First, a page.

By Jubenal Aguilar
I always felt safe at El Centro College. It was a safe zone in the midst of what I’ve always felt as a chaotic area of downtown Dallas.
El Centro was the first place in my life where I ventured more than a few miles from home on my own. It was exciting to go to school in the middle of the city.
The first day I went to the campus for advising, I was given a quick tour by campus officers. Since then, I always noticed the strong presence of law enforcement inside and around the college.
The worst problems I’d seen was an unruly student or someone who didn’t belong at the college get quickly escorted out.
I knew it was a safe place because of campus police.
I knew El Centro’s hallways like the palm of my hand.
I knew every shortcut, every trick to get to class faster – it was my specialty. I knew every passageway, every door, every stairwell. I knew how to get from one end of the campus to another and avoid all the crowds in between classes.
But there was one spot I didn’t know – the hallway that led to a server room somewhere behind the library on the second floor.
I thought that area was off limits to students, that only staff and faculty could venture there.
When I finally walked into the hallway July 19, 2016, it wasn’t to explore, but to witness, record and report what happened 12 days earlier.
A bomb was detonated in that hallway July 7 to kill a gunman, Micah X. Johnson, who singlehandedly executed the deadliest attack against a law enforcement agency since Sept. 11, 2001.
We received a last-minute email from Ann Hatch, Dallas County Community College District’s director of media relations, inviting all student media to attend the first press walk-through. It would be the first time since the Dallas ambush that anyone outside law enforcement or top El Centro officials would be allowed inside the building.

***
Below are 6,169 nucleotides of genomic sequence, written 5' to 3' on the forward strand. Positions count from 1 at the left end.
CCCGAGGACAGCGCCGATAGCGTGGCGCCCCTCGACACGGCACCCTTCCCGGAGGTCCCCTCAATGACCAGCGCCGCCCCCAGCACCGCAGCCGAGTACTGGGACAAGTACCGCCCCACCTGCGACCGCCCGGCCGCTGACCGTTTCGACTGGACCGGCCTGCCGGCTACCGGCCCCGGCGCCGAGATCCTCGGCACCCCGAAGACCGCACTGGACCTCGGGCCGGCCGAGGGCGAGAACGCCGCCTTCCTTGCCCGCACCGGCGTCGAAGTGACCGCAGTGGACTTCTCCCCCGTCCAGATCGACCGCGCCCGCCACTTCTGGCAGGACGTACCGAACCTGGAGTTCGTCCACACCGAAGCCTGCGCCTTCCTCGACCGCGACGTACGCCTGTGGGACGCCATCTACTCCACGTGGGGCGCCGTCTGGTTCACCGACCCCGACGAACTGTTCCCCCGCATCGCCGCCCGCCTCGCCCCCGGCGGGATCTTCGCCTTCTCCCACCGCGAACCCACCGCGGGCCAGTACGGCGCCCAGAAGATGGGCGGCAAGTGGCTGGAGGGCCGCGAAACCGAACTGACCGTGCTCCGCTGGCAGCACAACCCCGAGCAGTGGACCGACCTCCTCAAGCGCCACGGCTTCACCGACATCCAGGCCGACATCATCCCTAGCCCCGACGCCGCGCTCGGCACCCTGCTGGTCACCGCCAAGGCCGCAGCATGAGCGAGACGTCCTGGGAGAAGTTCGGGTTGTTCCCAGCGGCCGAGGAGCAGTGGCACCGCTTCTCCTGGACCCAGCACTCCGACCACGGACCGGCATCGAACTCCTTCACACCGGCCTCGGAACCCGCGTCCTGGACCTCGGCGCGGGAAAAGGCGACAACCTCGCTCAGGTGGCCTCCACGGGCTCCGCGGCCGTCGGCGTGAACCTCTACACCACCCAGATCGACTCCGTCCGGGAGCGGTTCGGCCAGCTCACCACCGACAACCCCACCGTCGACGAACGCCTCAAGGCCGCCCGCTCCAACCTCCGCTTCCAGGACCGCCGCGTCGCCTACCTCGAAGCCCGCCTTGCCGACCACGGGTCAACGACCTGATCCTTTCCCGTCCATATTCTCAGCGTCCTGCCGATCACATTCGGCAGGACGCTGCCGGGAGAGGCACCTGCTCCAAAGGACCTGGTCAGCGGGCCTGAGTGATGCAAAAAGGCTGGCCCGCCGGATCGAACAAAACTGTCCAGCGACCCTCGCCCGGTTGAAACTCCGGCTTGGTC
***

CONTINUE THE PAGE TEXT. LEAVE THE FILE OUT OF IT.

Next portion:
With less than two hours’ notice, I rushed downtown. I didn’t know who else had answered the call. But I wanted to see what had happened. I needed to see it myself. Not just as a journalist, but as a former student.
I wondered if El Centro was still the safe place I knew.
We attended a press conference. Most local media sent someone to cover the story. Dozens of officers kept an eye on us.
“Until [that] night, El Centro was one of the safest places downtown,” Jose Adames, El Centro president, said later that day.
We were escorted and taken to key locations of the night of the shooting. The impact craters from bullets on the cement stairs are still visible today.
A WAR ZONE
But the hallway, or what was left of it, wasn’t a hallway anymore. It wasn’t a part of the college campus I knew so well.
It was the aftermath of a war zone.
The end of the hallway was dark. Only a few lights shone in the area.
We didn’t see the whole picture that day, only what they allowed us to see. The rest, we were told, investigators took for further examination.
The aftermath of hundreds of bullets exchanged between Dallas SWAT and the gunman, were still visible.
The ceiling was exposed with only a tile here and there still intact. Only a few lights were still in place. Dozens of wires dangled across the frame that once concealed them from the public.